5 October 2023FeaturesCopyright ChannelSarah Speight

GDPR is the foundation for the EU’s AI rulebook

Following its first proposal by the European Commission more than two years ago, the landmark EU AI Act is just months away from adoption.

EU lawmakers green-lighted the draft text in June 2023, and adoption of the finalised text is forecast for early 2024, with an approximate two-year transition period before the Act takes effect.

The European Parliament says its priority is to “ensure that AI systems used in the EU are safe, transparent, traceable, non-discriminatory and environmentally friendly.

“AI systems should be overseen by people, rather than by automation, to prevent harmful outcomes.”

The aim of the game is harmonisation, much like the transformative General Data Protection Regulation (GDPR) enacted more than five years ago.

In fact, the EU AI Act shares other parallels with its data-privacy predecessor, having built upon its basic framework such as the goals of accountability and governance, using a risk-based approach, and having extraterritorial reach.

Parallel concepts

According to Ashley Williams, a partner at Mischon de Reya, the Act is “dubbed by a lot of people as ‘GDPR 2.0’, or ‘GDPR Turbo’, because it's building on a lot of concepts that the GDPR already had.”

The comparison between the two pieces of legislation is striking, he observes.

“Conceptually and politically, there's so much crossover between the GDPR and the new AI Act,” Williams tells WIPR.

For instance, there is the ‘Brussels effect’ of wanting to be the high watermark for protecting fundamental rights and freedoms for data subjects.

“AI raises much more fundamental and broader questions than privacy. To some extent, privacy is almost easy.” — Charles Helleputte, Squire Patton Boggs

Looking at the details of the draft text, Williams says the concepts are “very similar” to GDPR and that some of the wording is “identical”, such as transparency, explainability, and conformity assessments.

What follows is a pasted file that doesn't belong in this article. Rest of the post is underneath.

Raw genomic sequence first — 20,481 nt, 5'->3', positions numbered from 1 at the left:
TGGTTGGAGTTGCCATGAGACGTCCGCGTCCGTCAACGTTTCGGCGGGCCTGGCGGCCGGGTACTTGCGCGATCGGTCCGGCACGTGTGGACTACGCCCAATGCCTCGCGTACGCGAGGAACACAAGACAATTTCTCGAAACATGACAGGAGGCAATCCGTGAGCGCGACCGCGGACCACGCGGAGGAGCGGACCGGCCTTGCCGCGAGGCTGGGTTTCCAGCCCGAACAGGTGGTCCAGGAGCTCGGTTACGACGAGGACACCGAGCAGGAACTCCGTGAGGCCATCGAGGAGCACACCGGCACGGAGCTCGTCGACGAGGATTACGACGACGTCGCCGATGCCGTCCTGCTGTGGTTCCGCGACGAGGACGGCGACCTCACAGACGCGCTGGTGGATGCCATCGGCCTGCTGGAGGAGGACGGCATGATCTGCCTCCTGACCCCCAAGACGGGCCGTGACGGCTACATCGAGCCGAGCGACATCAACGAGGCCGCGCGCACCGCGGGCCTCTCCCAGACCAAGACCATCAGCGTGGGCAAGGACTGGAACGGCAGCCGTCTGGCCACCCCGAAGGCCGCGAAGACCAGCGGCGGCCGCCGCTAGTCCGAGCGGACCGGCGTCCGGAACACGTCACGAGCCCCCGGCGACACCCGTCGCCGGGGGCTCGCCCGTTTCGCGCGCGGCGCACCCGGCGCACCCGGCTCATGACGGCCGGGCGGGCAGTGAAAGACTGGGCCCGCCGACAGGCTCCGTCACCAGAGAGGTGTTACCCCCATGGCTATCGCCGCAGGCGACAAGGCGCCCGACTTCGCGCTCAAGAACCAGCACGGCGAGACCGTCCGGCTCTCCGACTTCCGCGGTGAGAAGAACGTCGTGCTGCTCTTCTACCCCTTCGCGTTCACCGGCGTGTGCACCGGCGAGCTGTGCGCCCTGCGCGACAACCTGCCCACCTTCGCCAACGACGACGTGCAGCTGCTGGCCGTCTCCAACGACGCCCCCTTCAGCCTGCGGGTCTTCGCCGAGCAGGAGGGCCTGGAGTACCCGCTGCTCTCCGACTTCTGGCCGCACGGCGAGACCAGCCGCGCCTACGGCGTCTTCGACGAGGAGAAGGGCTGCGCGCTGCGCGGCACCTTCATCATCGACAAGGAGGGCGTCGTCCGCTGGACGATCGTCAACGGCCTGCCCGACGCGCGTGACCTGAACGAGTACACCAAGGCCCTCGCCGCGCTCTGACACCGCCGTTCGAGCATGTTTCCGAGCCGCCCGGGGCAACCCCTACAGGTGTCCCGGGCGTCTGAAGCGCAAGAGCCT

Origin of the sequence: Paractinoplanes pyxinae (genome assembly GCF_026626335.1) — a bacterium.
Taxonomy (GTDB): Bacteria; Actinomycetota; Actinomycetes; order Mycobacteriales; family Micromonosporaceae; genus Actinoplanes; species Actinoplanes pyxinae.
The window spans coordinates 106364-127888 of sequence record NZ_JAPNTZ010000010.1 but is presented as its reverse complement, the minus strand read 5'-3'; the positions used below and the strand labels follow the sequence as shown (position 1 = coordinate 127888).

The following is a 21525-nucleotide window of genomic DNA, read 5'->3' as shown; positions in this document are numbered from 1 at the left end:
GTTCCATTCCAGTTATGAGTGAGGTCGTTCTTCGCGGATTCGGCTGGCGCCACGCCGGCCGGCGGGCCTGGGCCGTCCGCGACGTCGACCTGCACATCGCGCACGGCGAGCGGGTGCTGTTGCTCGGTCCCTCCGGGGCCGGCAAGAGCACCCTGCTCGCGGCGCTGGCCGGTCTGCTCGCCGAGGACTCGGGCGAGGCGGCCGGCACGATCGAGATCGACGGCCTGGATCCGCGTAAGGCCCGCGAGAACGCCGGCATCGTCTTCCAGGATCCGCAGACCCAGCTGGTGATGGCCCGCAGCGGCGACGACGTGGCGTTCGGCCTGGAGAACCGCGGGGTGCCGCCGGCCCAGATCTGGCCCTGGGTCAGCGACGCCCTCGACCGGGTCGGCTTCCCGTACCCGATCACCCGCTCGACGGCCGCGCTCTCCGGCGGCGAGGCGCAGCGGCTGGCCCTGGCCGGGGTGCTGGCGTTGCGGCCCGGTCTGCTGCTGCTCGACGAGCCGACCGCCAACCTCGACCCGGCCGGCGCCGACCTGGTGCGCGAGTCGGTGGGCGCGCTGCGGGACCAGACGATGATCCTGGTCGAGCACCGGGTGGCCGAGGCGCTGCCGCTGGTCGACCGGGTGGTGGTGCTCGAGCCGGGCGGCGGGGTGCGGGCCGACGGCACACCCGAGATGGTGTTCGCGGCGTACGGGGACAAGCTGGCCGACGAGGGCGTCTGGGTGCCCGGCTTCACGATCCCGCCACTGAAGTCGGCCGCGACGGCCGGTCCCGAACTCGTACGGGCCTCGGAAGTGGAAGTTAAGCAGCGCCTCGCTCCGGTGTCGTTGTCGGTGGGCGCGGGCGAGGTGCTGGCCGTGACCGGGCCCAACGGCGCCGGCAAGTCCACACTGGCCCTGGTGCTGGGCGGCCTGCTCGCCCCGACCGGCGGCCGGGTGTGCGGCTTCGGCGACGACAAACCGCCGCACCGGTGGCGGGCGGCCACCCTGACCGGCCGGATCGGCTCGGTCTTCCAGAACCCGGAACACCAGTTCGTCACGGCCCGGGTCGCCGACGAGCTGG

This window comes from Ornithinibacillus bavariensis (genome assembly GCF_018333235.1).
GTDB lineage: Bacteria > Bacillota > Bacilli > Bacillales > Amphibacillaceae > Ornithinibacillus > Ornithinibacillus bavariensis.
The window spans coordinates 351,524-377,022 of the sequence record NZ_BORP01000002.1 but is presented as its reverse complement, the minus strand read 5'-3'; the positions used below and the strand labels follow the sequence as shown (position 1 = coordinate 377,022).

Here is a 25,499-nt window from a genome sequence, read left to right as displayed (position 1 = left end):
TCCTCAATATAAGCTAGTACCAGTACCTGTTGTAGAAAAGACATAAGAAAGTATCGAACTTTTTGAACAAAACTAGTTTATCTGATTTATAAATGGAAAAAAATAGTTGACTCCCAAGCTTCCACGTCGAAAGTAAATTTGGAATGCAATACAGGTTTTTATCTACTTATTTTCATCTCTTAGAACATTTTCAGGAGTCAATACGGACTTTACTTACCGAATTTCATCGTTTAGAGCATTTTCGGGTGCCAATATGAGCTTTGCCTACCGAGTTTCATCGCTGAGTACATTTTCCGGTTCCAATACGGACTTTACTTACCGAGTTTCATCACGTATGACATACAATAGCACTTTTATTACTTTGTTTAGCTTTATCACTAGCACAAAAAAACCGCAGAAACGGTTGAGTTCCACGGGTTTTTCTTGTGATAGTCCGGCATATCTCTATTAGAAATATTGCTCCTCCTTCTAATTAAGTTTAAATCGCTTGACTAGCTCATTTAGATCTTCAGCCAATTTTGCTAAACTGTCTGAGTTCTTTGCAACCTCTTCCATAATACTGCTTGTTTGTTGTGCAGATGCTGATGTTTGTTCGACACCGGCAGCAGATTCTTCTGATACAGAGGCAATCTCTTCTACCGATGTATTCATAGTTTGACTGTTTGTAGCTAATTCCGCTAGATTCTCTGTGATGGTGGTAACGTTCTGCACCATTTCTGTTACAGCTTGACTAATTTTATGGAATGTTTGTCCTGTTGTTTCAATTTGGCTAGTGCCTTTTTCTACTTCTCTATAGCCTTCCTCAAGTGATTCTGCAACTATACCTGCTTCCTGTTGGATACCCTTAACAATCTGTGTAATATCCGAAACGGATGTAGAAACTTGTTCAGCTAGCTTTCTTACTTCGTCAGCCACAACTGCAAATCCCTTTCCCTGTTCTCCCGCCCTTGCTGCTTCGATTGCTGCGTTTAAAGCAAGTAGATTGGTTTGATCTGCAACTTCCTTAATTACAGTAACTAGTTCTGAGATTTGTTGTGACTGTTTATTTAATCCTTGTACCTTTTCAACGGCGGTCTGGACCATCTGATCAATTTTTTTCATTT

“It’s a copy and paste,” he says.

He also notes that there is an automatic assumption that companies will be “up to par” and compliant with GDPR before they are compliant with the AI Act.

“Now, we're building on top of those principles.”

AI is ‘much bigger’ than privacy

For Charles Helleputte—a partner at Squire Patton Boggs and head of the firm’s EU data privacy, cybersecurity & digital assets practice—there is one big difference between privacy and AI.

“AI raises much more fundamental and broader questions than privacy. To some extent, privacy is almost easy.”

While GDPR “made things more complicated” for organisations, “it's a relatively contained field of law that applies, as we all know, to personal data,” he tells WIPR.

Helleputte—who sits on the European Advisory Board of the International Association of Privacy Professionals (IAPP), and advised on both the GDPR and the AI Act—explains that “AI is much more broad because if you want to capture AI, you need to know how privacy works.”

There are other factors to consider too, such as ethics, he adds. “You have a lot of emphasis on the quality of the dataset, for example, how to make sure that outputs are not biased.

“I think that's something which is fundamentally different and which makes the upcoming regulations even more special, in that it seeks to govern something which is much bigger than just privacy.”

The risk pyramid

The focus of each regulation is different, with GDPR obligating data controllers and data processors, and the AI Act obligating providers and users of AI systems.

Accordingly, organisations, companies and organisations will need to navigate the two regulations carefully to identify whether AI Act or GDPR requirements—or both—apply.

Similar to GDPR, the AI Act ranks AI applications and systems in a ‘pyramid’ of three main risk categories: unacceptable, high, limited, and low/minimal.

“I think we should have a clear definition of what AI is because it is currently very wide.” — Mareike Gehrmann, Taylor Wessing

“Assessing how much control or how many obligations you need to comply with depends on where you fall on that risk matrix,” explains Williams.

As with GDPR, “you're having to balance rights against the risks and fundamental freedoms of individuals”.

Generative AI: Under GDPR’s shadow

Generative AI tools, like ChatGPT, would fall into the ‘high risk’ category under the AI Act and would be obliged to comply with transparency requirements according to copyright law.

These include disclosure that the content was generated by AI, and publishing summaries of copyrighted data used to train large language models (LLMs).

But this provision was a late amendment to the proposed text, and undoubtedly a response to generative AI’s rampant growth.

According to Helleputte, the initial version of the AI Act “didn't consider generative AI whatsoever”—but that was because it didn’t exist.